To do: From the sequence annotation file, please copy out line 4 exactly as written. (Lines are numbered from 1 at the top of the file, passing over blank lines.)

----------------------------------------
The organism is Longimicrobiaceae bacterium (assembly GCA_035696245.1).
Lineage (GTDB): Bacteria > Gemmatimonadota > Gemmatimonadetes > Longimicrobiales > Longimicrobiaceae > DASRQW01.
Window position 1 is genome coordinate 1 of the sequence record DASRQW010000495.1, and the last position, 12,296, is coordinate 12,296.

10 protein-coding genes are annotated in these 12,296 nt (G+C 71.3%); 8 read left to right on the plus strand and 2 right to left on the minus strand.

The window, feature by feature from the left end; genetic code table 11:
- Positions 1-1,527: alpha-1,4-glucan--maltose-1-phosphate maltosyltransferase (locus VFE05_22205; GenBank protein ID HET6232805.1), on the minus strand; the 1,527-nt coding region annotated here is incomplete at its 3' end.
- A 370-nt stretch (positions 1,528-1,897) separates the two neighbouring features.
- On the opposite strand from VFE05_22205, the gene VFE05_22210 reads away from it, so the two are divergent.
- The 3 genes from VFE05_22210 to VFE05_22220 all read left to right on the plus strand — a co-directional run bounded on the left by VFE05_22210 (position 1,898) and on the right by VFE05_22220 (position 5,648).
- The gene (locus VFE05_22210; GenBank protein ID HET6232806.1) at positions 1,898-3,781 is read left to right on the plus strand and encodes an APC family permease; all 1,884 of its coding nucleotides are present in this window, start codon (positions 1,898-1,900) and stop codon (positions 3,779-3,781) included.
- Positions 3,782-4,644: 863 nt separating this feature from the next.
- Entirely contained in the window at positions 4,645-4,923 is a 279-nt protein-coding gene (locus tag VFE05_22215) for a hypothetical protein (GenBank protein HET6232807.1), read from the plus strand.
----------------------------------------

10 protein-coding genes are annotated in these 12,296 nt (G+C 71.3%); 8 read left to right on the plus strand and 2 right to left on the minus strand.